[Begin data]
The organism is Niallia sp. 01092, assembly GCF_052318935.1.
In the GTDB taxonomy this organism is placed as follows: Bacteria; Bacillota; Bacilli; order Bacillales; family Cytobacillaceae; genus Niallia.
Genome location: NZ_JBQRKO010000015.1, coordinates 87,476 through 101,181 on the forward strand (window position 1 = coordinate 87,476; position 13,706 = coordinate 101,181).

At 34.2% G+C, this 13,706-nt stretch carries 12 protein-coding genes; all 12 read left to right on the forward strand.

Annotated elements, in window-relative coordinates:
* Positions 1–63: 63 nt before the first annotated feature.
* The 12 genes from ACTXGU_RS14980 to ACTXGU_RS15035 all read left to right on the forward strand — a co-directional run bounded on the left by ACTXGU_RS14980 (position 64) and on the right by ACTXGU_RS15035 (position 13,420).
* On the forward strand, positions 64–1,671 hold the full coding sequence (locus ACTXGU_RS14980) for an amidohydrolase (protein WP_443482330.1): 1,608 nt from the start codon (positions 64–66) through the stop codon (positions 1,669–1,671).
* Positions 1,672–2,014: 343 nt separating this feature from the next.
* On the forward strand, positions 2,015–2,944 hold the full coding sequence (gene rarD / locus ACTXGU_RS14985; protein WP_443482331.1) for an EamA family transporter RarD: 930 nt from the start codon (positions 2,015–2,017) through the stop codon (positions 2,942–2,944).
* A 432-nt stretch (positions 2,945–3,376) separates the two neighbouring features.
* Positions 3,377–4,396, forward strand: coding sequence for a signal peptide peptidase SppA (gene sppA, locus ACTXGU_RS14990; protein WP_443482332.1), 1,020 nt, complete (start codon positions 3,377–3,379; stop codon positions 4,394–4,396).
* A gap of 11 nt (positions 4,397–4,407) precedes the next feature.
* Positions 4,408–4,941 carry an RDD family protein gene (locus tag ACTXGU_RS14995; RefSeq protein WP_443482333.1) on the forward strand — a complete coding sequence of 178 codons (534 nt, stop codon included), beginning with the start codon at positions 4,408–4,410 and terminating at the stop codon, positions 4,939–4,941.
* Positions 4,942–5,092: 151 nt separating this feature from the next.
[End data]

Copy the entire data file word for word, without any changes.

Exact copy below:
The organism is Niallia sp. 01092, assembly GCF_052318935.1.
In the GTDB taxonomy this organism is placed as follows: Bacteria; Bacillota; Bacilli; order Bacillales; family Cytobacillaceae; genus Niallia.
Genome location: NZ_JBQRKO010000015.1, coordinates 87,476 through 101,181 on the forward strand (window position 1 = coordinate 87,476; position 13,706 = coordinate 101,181).

At 34.2% G+C, this 13,706-nt stretch carries 12 protein-coding genes; all 12 read left to right on the forward strand.

Annotated elements, in window-relative coordinates:
* Positions 1–63: 63 nt before the first annotated feature.
* The 12 genes from ACTXGU_RS14980 to ACTXGU_RS15035 all read left to right on the forward strand — a co-directional run bounded on the left by ACTXGU_RS14980 (position 64) and on the right by ACTXGU_RS15035 (position 13,420).
* On the forward strand, positions 64–1,671 hold the full coding sequence (locus ACTXGU_RS14980) for an amidohydrolase (protein WP_443482330.1): 1,608 nt from the start codon (positions 64–66) through the stop codon (positions 1,669–1,671).
* Positions 1,672–2,014: 343 nt separating this feature from the next.
* On the forward strand, positions 2,015–2,944 hold the full coding sequence (gene rarD / locus ACTXGU_RS14985; protein WP_443482331.1) for an EamA family transporter RarD: 930 nt from the start codon (positions 2,015–2,017) through the stop codon (positions 2,942–2,944).
* A 432-nt stretch (positions 2,945–3,376) separates the two neighbouring features.
* Positions 3,377–4,396, forward strand: coding sequence for a signal peptide peptidase SppA (gene sppA, locus ACTXGU_RS14990; protein WP_443482332.1), 1,020 nt, complete (start codon positions 3,377–3,379; stop codon positions 4,394–4,396).
* A gap of 11 nt (positions 4,397–4,407) precedes the next feature.
* Positions 4,408–4,941 carry an RDD family protein gene (locus tag ACTXGU_RS14995; RefSeq protein WP_443482333.1) on the forward strand — a complete coding sequence of 178 codons (534 nt, stop codon included), beginning with the start codon at positions 4,408–4,410 and terminating at the stop codon, positions 4,939–4,941.
* Positions 4,942–5,092: 151 nt separating this feature from the next.